A team that has its sights on a solid objective is bound to work hard to achieve that objective. This objective is also known as a goal. A milestone, on the other hand, is basically like a timetable of the project life. For example, if you set ‘reaching the state finals’ as your goal, one of your milestones would be ‘ranked top five by the first quarter of the season’.
Goals and milestones complement each other like bread and butter. Having one without the other will render one ineffective. A goal acts as a source of inspiration and a sense of objective that is shared by the whole team. Each and every member will have an idea of what needs to be done to achieve that goal.
The milestone, on the other hand, comes in handy as a check and balance system towards achieving the goal that was set. As mentioned earlier, milestones are set points along your project lifespan to achieve certain smaller objectives. Therefore, if the team is unable to achieve a certain point as scheduled, it is indicative that something needs to be done to resolve the lag.
When setting goals and milestones, it is important that you set them ‘with’ your team rather than ‘for’ your team. By including every team member in this process, a sense of ownership towards the goals will be developed. This will later be reflected in their sheer commitment towards achieving all the milestones. Also, having clear goals will avoid misunderstandings between your players and your support staff with yourself.
Goals should be set so that they are realistic and achievable. This is important to give the goal a sense of credibility to it. Although it’s not wrong to dream of big goals, just be sure that those goals are realistic. By having realistic goals, you and your team can work together progressively towards achieving them.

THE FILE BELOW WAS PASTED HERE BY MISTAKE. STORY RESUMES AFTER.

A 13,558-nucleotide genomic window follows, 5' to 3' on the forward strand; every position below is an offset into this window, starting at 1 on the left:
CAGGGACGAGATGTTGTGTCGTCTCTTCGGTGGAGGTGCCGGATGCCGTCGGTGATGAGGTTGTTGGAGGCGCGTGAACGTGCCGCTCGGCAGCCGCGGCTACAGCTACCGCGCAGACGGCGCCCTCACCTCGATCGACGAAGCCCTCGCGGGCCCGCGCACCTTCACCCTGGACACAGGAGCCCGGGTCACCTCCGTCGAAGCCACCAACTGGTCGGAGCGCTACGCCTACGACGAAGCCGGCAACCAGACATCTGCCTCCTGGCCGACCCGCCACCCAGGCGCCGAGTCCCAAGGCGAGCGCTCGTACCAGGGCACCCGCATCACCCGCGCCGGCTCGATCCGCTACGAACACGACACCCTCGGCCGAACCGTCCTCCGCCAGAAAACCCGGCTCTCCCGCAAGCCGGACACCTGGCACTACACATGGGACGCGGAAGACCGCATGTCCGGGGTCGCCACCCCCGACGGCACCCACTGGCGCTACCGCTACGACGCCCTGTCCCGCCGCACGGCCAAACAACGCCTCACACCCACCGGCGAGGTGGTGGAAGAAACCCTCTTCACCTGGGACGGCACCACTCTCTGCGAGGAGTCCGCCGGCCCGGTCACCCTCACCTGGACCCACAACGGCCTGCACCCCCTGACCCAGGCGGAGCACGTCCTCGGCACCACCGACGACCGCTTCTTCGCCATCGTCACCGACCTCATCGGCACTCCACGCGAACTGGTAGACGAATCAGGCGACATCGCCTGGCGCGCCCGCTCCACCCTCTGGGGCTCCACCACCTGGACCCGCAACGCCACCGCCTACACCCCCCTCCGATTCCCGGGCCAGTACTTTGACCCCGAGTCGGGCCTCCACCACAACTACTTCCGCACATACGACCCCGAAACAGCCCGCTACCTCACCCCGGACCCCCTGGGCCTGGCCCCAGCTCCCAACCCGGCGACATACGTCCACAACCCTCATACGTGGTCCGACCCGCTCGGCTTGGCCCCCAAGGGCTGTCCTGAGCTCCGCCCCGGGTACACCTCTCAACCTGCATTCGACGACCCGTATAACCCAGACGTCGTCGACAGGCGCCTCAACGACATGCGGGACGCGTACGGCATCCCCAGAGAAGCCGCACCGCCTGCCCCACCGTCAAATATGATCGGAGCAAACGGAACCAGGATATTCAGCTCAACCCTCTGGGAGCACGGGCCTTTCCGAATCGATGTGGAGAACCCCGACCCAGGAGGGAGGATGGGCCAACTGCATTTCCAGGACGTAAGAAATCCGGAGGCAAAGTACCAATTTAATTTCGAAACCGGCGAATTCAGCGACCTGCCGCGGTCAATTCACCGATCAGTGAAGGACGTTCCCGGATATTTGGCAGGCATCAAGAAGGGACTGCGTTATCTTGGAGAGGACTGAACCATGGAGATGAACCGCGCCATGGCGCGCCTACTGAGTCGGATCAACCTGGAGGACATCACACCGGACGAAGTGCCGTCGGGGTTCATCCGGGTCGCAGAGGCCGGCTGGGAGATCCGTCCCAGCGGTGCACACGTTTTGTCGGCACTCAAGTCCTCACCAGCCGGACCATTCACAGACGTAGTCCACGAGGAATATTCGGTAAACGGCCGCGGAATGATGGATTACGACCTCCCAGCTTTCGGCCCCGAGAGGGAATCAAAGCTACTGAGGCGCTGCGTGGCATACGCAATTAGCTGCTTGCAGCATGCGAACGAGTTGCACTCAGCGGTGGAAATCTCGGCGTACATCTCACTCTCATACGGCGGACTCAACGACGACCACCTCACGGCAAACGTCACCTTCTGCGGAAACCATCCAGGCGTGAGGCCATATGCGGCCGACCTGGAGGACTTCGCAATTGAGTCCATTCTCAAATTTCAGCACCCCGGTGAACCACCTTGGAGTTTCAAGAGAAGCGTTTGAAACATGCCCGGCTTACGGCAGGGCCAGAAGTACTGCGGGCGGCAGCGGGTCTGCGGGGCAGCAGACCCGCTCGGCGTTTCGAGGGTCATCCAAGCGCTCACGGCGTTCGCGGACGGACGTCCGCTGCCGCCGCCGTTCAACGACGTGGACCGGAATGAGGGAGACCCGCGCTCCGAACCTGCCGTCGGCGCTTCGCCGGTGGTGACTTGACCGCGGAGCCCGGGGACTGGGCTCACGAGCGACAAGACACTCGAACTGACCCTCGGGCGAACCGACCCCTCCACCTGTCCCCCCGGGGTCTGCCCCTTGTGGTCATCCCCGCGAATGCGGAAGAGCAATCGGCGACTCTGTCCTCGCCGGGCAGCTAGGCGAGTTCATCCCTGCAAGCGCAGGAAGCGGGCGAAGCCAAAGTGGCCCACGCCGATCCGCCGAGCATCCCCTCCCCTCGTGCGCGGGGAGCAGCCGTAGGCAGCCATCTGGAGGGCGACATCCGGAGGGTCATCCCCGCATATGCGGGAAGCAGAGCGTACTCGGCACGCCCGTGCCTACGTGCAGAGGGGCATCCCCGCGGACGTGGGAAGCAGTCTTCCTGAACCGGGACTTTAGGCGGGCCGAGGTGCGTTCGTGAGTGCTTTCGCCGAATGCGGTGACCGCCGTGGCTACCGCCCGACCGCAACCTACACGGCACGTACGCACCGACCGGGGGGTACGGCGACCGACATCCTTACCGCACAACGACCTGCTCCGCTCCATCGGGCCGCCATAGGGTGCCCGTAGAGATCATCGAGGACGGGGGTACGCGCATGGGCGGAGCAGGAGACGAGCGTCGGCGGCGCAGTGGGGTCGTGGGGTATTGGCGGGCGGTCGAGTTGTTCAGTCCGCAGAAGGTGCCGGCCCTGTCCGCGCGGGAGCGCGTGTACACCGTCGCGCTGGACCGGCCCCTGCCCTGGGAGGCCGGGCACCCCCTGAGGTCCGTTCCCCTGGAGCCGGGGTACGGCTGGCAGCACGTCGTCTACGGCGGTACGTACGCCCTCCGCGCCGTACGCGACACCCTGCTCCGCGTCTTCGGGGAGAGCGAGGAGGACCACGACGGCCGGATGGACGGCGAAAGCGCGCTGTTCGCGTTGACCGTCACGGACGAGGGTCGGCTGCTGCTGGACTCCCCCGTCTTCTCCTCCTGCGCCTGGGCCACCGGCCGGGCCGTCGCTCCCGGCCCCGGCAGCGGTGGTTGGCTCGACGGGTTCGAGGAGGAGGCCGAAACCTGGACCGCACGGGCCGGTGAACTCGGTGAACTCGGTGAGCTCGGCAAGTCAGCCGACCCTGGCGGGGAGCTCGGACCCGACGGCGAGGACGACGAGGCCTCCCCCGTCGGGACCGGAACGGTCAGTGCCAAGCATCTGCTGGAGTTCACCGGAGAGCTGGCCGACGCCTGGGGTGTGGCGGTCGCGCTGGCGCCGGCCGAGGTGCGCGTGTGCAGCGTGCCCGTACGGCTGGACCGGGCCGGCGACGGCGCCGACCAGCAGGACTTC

In addition to this, the goals and milestones that you set with your team must be specific, measurable and time-related. Specific simply means that what needs to be achieved and when it needs to be achieved are mentioned explicitly. For example ‘everyone must be able to sprint below 10 seconds before 31st January’ is a specific goal that can be followed. This goal is also time related and measurable.
To make sure that everyone chips in their ideas towards setting up the goals for the team, talk to them beforehand about this. Tell them about the importance of goals and how they can help the team. After that, ask them to go home and put serious thought into it.
When you see them during the next practice session, take up some time after or before practice to discuss the goals. Try to get the team to agree on certain goals. Once this is completed, remind all of their commitment towards the goals.
The good thing about having these goals is that you will be able to use them as a source of motivation for your team. Always remind them of what the team as a whole wants to achieve and how the team agreed to work towards achieving them.
Good post. I enjoyed reading how you are applying goal setting to your athletes and team. Definently takes me back to my days playing ball in high school 🙂
Along with creating goals, creating a plan of action (or a goal plan) will help break down those goals into smaller, actionable steps.